In my experience the most commercially available bones are usually beef or veal femurs. Femurs are great as they contain a ton of marrow but very little collagen. You want a good mix of bones, joints and feet. I suggest using a 1:1:1 ratio of bones, joints and feet. This will almost guarantee you achieve that victorious gel.
Just remember to always use joints and feet, this is where you will find the most collagen. If you can’t find all of these, go ahead and make your broth with whatever you can get your hands on, you’ll still benefit greatly from the added vitamins and nutrients.
Factor #4 That Makes Great Bone Broth: Bone to Water Ratio
Whether it’s in a crockpot or on your stove, add water just to cover the bones, and no more.
This is where a lot of folks think they’ve messed up. You’ve spent all those hours simmering away, finally cooling and refrigerating your liquid gold only to wake up in the morning to find no jiggle. You haven’t been defeated! Simply bring your broth back up to a gentle simmer and let evaporation take over. Reduce your broth by an inch or so, cool and refrigerate. If it’s still not jiggling, repeat the process.
A combination of things could have happened here – too much water, bones from sick animals, or you simply didn’t let it simmer long enough. In most cases, the gelatin simply isn’t concentrated enough to give your broth a Jello-like consistency. This is OKAY. Your broth is still loaded with plenty of good stuff.
Try not to get so caught up on the aesthetics. I see people everyday crying out for help because their broth didn’t gel, as if the broth gods are smiting their attempt at glory.
Factor #5 That Makes Great Bone Broth: Time
The beautiful thing about making broth is that once started, it requires very little attention.
The biggest issue here is not letting your broth simmer long enough. We simmer our beef broth for 48 hours and 24 hours for our chicken. Simmering for multiple days is a great way to really get everything out of the bones.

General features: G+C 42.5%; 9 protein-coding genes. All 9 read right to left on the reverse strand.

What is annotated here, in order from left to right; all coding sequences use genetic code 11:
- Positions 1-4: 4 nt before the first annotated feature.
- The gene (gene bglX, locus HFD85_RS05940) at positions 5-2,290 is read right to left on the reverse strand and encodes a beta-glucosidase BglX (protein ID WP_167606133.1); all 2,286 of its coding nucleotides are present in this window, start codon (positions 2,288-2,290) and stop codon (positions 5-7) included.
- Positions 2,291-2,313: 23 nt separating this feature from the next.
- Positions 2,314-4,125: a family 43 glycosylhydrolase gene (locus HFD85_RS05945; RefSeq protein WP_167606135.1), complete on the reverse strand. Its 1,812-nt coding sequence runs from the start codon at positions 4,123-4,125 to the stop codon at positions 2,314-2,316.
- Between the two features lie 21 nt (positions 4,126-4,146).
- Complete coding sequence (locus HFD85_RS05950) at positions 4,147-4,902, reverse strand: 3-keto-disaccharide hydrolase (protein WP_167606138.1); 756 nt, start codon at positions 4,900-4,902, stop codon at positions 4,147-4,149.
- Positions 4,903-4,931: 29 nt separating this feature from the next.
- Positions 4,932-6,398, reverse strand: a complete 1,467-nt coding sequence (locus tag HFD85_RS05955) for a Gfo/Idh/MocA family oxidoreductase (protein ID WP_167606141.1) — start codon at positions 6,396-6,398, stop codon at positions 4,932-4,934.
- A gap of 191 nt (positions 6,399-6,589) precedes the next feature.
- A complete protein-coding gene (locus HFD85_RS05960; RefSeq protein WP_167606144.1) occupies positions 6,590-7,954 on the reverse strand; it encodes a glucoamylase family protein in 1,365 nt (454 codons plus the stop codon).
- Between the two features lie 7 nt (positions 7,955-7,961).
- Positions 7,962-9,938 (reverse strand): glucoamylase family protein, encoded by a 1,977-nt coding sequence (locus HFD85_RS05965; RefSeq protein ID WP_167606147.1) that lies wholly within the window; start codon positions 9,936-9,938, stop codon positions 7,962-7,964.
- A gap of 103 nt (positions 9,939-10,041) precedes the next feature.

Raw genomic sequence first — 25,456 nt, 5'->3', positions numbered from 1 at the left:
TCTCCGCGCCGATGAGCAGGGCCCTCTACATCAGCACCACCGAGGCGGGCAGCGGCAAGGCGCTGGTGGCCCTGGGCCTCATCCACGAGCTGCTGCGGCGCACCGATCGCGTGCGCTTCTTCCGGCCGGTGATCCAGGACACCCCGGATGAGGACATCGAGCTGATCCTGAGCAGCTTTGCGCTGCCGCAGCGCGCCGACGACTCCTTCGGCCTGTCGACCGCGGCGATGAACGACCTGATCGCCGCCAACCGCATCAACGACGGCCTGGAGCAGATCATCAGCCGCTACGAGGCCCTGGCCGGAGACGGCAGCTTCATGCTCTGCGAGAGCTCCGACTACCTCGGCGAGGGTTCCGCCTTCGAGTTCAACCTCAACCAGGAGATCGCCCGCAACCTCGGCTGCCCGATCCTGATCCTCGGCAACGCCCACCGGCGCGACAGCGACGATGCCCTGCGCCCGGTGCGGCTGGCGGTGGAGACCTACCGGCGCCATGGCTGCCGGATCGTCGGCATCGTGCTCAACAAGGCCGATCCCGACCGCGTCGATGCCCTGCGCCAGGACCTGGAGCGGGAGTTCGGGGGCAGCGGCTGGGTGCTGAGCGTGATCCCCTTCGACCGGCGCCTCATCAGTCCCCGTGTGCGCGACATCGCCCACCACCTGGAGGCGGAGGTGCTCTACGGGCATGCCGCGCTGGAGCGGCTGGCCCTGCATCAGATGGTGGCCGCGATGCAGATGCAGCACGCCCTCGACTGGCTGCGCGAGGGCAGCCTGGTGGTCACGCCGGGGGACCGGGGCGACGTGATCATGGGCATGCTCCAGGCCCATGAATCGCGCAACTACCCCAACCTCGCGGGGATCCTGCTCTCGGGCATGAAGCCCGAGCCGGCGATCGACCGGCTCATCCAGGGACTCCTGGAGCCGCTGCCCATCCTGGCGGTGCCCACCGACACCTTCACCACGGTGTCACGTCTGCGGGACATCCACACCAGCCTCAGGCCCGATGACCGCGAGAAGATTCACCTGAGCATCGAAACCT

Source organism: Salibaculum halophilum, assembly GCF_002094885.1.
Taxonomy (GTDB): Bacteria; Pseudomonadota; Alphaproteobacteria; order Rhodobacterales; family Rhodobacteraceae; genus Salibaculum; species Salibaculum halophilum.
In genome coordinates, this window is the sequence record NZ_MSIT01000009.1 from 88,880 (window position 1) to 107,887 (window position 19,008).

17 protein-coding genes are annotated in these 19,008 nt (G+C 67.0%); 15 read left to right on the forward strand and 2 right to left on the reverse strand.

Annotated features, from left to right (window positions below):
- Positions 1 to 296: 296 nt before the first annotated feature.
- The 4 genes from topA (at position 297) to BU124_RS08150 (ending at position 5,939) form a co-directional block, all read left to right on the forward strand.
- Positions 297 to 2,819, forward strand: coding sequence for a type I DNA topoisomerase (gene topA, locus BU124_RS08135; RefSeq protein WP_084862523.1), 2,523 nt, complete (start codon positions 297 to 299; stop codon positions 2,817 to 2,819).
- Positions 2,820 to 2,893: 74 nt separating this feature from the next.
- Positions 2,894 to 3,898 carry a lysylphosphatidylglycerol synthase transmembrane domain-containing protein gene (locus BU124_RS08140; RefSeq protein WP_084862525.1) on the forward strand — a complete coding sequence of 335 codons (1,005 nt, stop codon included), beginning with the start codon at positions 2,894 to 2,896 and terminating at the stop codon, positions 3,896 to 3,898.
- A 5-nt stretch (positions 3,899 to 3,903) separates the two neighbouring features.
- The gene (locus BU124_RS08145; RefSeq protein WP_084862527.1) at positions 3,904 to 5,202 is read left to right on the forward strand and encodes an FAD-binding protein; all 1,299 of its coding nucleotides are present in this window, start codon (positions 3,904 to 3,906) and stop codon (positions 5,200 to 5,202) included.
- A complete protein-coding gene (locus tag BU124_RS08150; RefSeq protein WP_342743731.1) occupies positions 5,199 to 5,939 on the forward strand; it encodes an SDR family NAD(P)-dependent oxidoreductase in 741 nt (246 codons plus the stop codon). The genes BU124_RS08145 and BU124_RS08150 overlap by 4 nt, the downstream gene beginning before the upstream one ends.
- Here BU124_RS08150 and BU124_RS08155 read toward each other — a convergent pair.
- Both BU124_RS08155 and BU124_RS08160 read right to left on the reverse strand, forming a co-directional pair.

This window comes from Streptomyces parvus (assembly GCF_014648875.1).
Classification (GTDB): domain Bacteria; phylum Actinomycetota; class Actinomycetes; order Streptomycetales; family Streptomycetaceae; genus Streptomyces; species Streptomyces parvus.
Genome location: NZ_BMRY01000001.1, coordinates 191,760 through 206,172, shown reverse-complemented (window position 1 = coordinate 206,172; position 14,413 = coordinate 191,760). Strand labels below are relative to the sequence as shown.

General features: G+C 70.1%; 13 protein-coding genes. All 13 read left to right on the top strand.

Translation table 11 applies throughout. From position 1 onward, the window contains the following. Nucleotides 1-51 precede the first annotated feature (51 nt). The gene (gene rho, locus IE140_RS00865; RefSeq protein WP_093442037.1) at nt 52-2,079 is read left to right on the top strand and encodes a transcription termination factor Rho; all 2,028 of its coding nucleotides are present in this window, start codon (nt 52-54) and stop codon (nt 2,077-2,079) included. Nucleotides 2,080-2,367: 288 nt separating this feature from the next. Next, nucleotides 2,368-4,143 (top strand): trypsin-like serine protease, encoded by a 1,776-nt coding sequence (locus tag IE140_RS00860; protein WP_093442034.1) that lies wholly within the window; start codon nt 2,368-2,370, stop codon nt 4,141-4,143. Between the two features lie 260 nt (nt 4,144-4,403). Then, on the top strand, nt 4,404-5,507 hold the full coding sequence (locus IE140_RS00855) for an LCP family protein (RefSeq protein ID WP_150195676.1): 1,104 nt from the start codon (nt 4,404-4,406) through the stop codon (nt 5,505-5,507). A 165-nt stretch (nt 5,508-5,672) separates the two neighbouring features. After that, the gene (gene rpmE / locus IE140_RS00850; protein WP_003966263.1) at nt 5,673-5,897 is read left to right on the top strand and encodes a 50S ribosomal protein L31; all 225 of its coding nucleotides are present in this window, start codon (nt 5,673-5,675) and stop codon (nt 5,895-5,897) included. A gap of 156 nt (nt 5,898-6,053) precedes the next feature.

Something we do, and that I highly suggest, is to wait until you have 6-8 hours left to add your vegetables or leafy greens, such as parsley or leaves on your celery. This will prevent any bitter or burnt tastes from being imparted into your broth. The vegetables can only be cooked for so long before they begin to break down, giving your broth and undesirable and often burnt flavor.
It only takes 8 or so hours at a simmer to extract the nutrients and flavor from them, anyway. Anything much longer than this and the vegetables become sponges, soaking up all your hard-earned nutrients.
In my opinion, those are the most important things to keep in mind when making bone broth. As with most things, the more you make it the better you will get. And the better you will get at noticing all these little idiosyncrasies during the process, like waiting to add your veggies until later in the process. It took me several burnt, bitter and off-flavored batches before I finally started figuring out at what times to add what ingredients.
A Simple Bone Broth Recipe
Run through this simple checklist when making any bone broth your gut desires:
- Roast any bones beforehand for added depth and flavor, except fish.
- Put bones in pot and add water just to cover bones.
- Add your acid to help draw out the good stuff. We use apple cider vinegar.
- Bring to a boil and then reduce to a simmer.
- Skim, skim and skim some more. Scum and impurities rise to the top during the initial simmer phase. Simply skim, discard and keep simmering.
- Once there is no longer any scum rising to the surface, keep simmering, adding water only to cover the bones as necessary.
- Prep your veggies. Peel onions, as the peel can impart a burnt or bitter flavor.
- After about 15-18 hours for chicken and 35-40 hours for beef, add your veggies, herbs and spices. Wait until the final hour to add parsley or celery leaves.
- Return to a simmer for the final leg, and this time don’t worry about adding more water. You want the nutrients and gelatin to concentrate as we bring in the flavors from the veggies and herbs.
- Add your parsley and / or celery greens if desired. Let simmer for another hour or two.
- That’s it. You’ve done it! Strain your broth and cool it down or use immediately for making your favorite soup, stew, sauce or meat dish!
If you’re ever short on time or can’t seem to procure bones from healthy animals come check us out at Bare Bones Broth Co.! We’ll ship our broths directly to your door, nationwide!